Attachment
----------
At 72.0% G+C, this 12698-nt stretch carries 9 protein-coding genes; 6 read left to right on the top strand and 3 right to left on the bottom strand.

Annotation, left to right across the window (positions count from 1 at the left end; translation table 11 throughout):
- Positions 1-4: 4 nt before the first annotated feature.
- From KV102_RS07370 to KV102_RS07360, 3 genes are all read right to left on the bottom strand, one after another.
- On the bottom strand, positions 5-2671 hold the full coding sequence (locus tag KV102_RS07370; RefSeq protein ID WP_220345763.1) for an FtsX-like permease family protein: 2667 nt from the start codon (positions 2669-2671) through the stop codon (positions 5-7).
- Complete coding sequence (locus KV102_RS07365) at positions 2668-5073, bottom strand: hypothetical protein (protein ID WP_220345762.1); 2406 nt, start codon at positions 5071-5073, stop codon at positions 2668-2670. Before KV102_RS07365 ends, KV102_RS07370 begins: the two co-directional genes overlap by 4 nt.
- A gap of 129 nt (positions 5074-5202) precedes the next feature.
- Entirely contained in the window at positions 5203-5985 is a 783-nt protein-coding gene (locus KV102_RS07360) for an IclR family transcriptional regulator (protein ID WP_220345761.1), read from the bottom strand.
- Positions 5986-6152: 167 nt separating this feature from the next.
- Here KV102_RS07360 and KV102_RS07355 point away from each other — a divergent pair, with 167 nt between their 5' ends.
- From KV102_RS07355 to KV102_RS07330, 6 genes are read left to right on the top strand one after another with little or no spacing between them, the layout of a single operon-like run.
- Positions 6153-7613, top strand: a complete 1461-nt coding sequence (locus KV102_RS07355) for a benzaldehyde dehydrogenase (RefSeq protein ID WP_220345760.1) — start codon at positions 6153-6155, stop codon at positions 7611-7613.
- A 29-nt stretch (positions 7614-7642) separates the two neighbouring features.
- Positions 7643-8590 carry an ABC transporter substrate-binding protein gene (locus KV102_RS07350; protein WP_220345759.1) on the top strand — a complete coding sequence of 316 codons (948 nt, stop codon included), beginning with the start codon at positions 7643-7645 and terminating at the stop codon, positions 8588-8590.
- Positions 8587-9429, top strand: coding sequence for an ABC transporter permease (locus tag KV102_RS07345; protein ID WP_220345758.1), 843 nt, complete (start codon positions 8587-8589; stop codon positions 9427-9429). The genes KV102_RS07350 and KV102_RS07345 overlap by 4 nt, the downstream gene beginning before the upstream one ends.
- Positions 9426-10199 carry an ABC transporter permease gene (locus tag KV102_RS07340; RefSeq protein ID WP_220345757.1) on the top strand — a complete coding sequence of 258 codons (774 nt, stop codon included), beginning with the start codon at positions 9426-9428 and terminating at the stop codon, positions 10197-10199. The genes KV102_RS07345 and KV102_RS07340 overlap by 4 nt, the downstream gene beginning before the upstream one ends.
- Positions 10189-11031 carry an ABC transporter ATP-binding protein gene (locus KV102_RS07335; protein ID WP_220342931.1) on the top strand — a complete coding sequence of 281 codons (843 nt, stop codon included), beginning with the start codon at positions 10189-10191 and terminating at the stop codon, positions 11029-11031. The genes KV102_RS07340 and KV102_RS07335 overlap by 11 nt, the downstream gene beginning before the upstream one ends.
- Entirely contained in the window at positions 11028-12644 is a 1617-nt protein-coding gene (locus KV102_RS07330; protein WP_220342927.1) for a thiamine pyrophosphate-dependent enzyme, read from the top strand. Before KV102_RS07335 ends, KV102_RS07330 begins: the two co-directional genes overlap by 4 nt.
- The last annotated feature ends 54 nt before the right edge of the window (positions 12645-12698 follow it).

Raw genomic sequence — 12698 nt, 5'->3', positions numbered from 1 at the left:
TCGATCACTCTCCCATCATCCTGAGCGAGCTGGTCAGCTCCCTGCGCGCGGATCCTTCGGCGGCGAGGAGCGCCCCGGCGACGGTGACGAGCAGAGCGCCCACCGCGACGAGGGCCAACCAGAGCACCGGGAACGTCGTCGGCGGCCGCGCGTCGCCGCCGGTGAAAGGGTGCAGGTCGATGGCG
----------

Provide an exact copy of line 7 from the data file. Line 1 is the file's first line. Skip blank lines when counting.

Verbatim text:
- A gap of 129 nt (positions 5074-5202) precedes the next feature.